A cervical selective-nerve-root block is an epidural steroid injection used for treating shoulder, upper back, neck and arm pain. It is also used to determine whether pain is being caused by disc problems or nerve-root inflammation. Although MRI scans and other imaging tests are often helpful in locating the source of pain, they may not be able to identify torn or leaking discs.
A cervical selective-nerve-root-block procedure is performed with a local anesthetic. In some cases, a mild sedative is administered through an intravenous line. Once a patient's skin is numb from the local anesthetic, a small needle is inserted into the epidural space, which is the sac of fluid that protects the spinal cord and its nerves. Fluoroscopy or other imaging techniques may be used to verify that the needle is positioned properly. Once the needle is in the correct place, an anesthetic and a steroid are injected into the epidural space.
A patient usually returns home on the day of the cervical selective-nerve-root-block procedure, and is usually able to return to work the next day. Immediately after the procedure, a patient often experiences relief from pain, although pain can then worsen for a day or two (this is completely normal). In most cases, the patient experiences full pain relief within a week.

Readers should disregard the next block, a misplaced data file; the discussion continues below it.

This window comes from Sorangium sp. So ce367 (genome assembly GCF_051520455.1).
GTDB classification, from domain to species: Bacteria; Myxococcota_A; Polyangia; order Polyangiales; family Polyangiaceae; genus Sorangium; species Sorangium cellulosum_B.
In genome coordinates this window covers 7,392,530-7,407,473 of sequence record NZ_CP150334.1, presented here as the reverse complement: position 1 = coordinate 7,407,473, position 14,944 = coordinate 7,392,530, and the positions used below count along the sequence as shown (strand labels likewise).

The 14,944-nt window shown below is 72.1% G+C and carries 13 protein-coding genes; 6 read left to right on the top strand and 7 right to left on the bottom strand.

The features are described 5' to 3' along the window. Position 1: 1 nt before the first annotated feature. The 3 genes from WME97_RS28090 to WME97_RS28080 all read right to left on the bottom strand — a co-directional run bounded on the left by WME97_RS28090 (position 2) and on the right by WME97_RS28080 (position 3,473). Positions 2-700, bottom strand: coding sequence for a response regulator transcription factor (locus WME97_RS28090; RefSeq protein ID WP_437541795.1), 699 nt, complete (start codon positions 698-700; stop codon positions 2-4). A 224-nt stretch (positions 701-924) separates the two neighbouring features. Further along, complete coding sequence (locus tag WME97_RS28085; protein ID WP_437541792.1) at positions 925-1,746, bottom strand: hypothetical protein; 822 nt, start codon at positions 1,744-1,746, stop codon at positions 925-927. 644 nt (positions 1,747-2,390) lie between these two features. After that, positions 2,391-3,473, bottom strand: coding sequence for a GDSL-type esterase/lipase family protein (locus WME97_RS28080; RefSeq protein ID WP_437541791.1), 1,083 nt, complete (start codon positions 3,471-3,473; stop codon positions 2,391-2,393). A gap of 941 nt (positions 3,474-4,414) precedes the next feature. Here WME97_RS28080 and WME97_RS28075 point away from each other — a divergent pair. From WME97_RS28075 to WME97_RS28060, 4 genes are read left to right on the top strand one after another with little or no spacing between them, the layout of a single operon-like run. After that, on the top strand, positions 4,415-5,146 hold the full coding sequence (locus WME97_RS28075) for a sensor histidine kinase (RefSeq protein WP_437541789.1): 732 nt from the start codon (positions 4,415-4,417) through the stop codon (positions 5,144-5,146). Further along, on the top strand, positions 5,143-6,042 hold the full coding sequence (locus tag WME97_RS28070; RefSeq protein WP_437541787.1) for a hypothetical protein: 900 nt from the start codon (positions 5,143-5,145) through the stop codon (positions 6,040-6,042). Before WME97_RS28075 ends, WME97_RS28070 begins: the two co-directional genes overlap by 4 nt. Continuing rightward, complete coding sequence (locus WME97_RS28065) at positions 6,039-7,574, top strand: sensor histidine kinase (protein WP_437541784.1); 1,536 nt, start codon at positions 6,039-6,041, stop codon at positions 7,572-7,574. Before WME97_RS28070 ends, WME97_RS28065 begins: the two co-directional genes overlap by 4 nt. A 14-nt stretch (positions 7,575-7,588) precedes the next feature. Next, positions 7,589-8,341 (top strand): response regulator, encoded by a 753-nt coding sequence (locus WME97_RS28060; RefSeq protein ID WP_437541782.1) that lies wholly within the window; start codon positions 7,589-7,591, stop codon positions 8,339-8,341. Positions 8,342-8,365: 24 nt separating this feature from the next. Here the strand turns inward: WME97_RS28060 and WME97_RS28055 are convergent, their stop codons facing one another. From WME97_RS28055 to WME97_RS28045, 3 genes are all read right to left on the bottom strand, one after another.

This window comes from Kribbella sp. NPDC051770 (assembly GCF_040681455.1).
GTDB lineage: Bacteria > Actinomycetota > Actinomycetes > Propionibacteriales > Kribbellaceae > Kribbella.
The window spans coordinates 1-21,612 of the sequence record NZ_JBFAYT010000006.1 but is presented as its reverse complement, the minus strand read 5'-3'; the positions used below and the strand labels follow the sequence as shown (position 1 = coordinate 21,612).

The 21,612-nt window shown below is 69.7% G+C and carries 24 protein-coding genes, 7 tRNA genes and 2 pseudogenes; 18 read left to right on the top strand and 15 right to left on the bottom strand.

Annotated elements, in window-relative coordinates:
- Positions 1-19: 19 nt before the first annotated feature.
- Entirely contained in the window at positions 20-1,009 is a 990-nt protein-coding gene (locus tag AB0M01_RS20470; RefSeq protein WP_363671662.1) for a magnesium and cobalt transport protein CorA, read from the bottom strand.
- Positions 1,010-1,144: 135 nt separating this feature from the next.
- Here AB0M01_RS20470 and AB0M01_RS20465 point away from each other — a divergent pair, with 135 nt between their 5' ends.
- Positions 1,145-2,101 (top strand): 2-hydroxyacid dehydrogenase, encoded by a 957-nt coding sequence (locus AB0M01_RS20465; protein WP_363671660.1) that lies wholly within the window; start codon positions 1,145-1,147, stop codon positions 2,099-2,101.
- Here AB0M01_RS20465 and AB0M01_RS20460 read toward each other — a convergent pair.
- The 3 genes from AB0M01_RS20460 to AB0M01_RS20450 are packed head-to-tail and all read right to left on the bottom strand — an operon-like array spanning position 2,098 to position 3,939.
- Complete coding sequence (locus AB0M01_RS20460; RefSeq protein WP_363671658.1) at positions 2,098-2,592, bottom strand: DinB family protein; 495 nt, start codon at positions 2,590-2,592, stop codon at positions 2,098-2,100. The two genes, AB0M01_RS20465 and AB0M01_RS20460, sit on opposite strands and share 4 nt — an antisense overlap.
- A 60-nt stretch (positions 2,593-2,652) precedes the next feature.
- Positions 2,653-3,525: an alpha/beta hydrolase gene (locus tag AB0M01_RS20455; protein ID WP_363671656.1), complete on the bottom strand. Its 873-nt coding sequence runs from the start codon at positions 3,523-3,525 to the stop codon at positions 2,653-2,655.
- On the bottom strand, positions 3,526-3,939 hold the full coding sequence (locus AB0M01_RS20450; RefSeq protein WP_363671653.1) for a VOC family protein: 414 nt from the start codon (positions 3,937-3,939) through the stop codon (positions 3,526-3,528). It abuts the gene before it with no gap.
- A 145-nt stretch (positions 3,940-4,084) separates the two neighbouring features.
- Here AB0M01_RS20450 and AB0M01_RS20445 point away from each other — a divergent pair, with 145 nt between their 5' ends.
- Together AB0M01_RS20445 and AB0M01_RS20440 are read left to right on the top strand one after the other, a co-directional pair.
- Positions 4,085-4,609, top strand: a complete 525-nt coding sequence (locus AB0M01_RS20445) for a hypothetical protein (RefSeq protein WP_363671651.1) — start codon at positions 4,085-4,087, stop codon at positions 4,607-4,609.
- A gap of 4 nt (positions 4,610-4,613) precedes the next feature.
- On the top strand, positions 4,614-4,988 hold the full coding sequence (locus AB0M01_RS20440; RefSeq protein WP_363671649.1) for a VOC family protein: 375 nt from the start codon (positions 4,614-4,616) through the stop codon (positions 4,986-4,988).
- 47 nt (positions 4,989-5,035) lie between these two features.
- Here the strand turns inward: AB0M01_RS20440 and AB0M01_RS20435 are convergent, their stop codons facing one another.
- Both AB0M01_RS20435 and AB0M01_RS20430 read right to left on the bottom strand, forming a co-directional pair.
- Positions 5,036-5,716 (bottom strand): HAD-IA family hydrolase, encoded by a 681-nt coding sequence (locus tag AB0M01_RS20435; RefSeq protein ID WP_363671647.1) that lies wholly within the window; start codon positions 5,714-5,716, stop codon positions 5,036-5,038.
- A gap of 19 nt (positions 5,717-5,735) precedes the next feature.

Although complications from a cervical selective-nerve-root block are uncommon, they do exist, and include the following:
The steroid medication can also cause insomnia, fluid retention and changes in blood pressure.
The effectiveness of a cervical selective-nerve-root block varies. Some patients only experience pain relief for a few months, while others enjoy long-term relief.